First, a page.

Newly appointed Co-Director of the Northeastern Masters in Security and Resilience Studies program, Daniel Aldrich, has made numerous appearances lately. Hear Aldrich talk about crime prevention on WBUR, Boston’s NPR affiliate, and read an article on his new research by Richard Florida at The Atlantic‘s City Lab.
In addition, Aldrich was featured in an ABC NewsRadio program, “Japan in Focus”; his forthcoming book will examine the aftermath of the 2011 nuclear disaster in Japan. He has also co-written an article for the Washington Post on Japan’s efforts to restart its nuclear power program.
The Boston Globe also profiled Co-Director of the Northeastern University Masters in Security and Resilience Studies program, Daniel Aldrich. The piece focuses on Aldrich’s personal experience with his family as they narrowly avoided Hurricane Katrina and then, like so many, returned home to face life-changing consequences they had never anticipated. These events inspired and informed the new direction he found himself taking in his work: exploring how and why some communities survive a crisis, while others do not.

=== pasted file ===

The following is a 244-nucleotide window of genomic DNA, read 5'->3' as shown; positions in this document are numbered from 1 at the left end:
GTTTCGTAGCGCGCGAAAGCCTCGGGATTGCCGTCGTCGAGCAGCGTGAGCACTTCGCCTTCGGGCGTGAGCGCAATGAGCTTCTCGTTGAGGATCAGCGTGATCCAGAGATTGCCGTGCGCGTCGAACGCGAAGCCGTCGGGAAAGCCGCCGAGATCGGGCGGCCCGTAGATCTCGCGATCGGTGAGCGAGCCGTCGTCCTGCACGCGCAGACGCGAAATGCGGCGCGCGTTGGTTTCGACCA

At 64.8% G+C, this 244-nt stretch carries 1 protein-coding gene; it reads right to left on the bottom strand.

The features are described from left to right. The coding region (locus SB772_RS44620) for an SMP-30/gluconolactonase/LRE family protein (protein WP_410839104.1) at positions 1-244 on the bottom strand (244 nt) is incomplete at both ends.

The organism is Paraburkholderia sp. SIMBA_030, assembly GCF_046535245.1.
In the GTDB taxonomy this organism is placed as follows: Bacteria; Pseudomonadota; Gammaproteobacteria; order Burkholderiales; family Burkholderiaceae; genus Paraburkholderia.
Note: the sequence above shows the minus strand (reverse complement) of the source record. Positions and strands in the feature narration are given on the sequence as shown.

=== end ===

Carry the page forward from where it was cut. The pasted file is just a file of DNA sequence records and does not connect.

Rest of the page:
Professor of Management, Healthcare Systems and Health Policy Timothy Hoff, also of the D’Amore-McKim School of Business, published a guest expert commentary in the nation’s leading healthcare industry trade journal, Modern Healthcare. His piece discusses the emerging and evolving role of nurse practitioners in the U.S. healthcare system.
Associate Professor of Political Science, Public Policy and Urban Affairs, Thomas J. Vicino, spoke to the Washington Post about the roots of the riots and crisis in Baltimore; his remarks were extensively quoted in Post columnist E.J. Dionne’s piece on the subject.
Brian Helmuth, professor of Environmental Science and Public Policy at the Northeastern Marine Science Center, with a team of international researchers, published a review in Climate Change Responses in November 2014, called “Beyond long-term averages: making biological sense of a rapidly changing world.” The piece emphasizes the need for “a new approach to understanding and predicting the impact of climate change.” news@Northeastern ran a Q&A with professor Helmuth on his work and motivations behind the review.